You don’t necessarily have to be interested in the details of the lives of earthly kings, but no matter what, sooner or later, the decisions they make will affect you.
Nations (and individuals) who ignore their wounds and griefs do not leave them behind – they bring them forward and repeat their battles endlessly. Subsequent generations who never knew the first cause, become the unwitting bearers of the latent violence and destruction that they have inherited.
Millions of people have learned to read, but have not learned how to cull their choices of books. Tons of DVDs are available to millions of people, but the ability to cull a pearl from the manure is not.
If the church were to produce a new canon which read, “If anyone teaches that a woman may be ordained to the sacramental and holy priesthood just as men can, let him be anathema!” would these Orthodox feminists sign on and agree with the canonical sentiment?
Literary fiction, which evolved out of the texts found in the Gospel, turn the reader toward himself, toward his own conscience. And the more similarities between the lives of Dorian Gray and the reader (external celebrity purchased at the price of internal compromise), the more obvious and irrefutable the inner parallels.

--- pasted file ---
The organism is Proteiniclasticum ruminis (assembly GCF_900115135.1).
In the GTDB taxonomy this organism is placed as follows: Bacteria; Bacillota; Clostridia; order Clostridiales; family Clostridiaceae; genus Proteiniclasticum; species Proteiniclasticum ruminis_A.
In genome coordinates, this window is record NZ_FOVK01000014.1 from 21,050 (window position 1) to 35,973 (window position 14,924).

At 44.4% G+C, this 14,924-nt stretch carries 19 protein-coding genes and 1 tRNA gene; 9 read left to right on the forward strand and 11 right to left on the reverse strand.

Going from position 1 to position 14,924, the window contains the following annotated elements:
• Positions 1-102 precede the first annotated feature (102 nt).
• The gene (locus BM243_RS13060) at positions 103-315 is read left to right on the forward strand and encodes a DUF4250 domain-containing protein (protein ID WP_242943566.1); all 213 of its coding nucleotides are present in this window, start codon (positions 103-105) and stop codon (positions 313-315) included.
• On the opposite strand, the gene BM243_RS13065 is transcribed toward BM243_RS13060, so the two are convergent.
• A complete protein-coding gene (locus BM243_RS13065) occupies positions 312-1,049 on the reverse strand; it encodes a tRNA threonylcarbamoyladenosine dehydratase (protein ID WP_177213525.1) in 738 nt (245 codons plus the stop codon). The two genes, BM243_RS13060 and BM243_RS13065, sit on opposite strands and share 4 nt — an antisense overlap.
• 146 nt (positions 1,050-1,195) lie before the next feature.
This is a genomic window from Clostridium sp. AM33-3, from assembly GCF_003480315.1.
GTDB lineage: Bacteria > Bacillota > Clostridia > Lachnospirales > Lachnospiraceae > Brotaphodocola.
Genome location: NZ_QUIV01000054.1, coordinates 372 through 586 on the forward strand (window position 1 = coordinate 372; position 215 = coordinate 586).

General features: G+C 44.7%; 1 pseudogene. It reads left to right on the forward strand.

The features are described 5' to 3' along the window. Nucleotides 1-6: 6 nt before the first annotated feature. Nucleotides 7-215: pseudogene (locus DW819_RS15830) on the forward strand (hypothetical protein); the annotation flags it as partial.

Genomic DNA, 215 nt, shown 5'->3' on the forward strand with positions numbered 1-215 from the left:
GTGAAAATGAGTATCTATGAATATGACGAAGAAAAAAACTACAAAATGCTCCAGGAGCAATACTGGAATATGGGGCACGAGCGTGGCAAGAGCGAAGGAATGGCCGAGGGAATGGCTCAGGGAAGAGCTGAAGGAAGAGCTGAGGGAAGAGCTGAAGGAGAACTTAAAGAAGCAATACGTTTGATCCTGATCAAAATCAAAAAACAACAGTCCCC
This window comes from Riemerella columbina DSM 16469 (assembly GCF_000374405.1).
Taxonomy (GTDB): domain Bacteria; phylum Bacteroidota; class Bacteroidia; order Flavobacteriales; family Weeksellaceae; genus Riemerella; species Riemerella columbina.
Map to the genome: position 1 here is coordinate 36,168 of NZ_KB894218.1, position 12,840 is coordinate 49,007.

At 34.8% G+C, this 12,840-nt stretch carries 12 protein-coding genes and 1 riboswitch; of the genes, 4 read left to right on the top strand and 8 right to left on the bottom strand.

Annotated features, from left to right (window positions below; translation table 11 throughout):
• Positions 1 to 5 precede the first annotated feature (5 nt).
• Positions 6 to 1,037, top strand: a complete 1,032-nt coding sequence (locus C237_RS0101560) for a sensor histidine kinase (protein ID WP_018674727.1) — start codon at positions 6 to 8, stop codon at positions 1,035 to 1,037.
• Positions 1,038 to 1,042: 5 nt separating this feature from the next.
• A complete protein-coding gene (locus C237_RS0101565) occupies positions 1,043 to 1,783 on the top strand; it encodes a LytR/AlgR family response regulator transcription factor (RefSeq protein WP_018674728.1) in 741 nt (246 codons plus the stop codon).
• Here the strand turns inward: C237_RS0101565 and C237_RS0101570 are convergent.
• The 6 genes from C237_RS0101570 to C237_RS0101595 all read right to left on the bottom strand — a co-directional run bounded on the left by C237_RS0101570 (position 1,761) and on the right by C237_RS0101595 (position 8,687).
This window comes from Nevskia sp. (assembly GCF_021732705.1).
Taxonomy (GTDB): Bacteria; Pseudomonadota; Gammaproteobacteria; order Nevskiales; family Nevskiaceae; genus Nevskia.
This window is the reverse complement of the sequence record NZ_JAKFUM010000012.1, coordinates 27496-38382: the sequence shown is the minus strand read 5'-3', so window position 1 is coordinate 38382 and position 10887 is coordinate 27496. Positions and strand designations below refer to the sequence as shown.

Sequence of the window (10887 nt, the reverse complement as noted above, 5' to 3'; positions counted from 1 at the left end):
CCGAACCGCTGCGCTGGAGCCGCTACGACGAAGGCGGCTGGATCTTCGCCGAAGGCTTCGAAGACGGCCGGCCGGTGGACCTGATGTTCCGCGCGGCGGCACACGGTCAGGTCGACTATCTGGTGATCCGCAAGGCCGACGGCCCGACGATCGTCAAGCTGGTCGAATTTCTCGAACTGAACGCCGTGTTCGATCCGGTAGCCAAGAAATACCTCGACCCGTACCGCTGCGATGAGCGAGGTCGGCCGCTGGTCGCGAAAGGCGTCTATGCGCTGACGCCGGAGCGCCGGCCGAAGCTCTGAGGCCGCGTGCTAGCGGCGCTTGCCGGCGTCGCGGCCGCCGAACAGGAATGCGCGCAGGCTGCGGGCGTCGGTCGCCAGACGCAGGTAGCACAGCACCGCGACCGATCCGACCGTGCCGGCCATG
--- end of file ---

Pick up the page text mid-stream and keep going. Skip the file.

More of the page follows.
These three are needed in any society that considers itself educated and intelligent; a society that is perhaps even somewhat bored with its feigned omniscience and, like Pilate, shrugs its shoulders and asks: “What is truth?”
Human rights are based on an individual’s worth and should have as their goal the realization of that person’s human dignity.
If a person is locked up in hell, he is locked up there voluntarily, like someone committing suicide in a burning house, or like an elderly, alcoholic bachelor living amidst the bedlam of empty bottles, cobwebs, and cigarette butts.
If God is not needed and there is no prayer, if you are nothing more than a tourist when you enter a temple, then hell eagerly assumes its rights and makes its presence known, not with the smell of sulfur, but with a sense of depression and meaninglessness.
Our society has largely forgot what a wedding is. That is why it cannot understand why the gift of sex should not be given before the wedding day. Instead it asks, “Why wait?”
The belief in the solvability of all things is a foundation of the modern world. We are nurtured with an expectation of progress and solutions. When this turns out not to be the case, despair is a natural result.
Does our present delight in cultural diversity mean that we must now abandon our historical mandate to “go into all the world and preach the Gospel to every creature” (Mark 16:15)?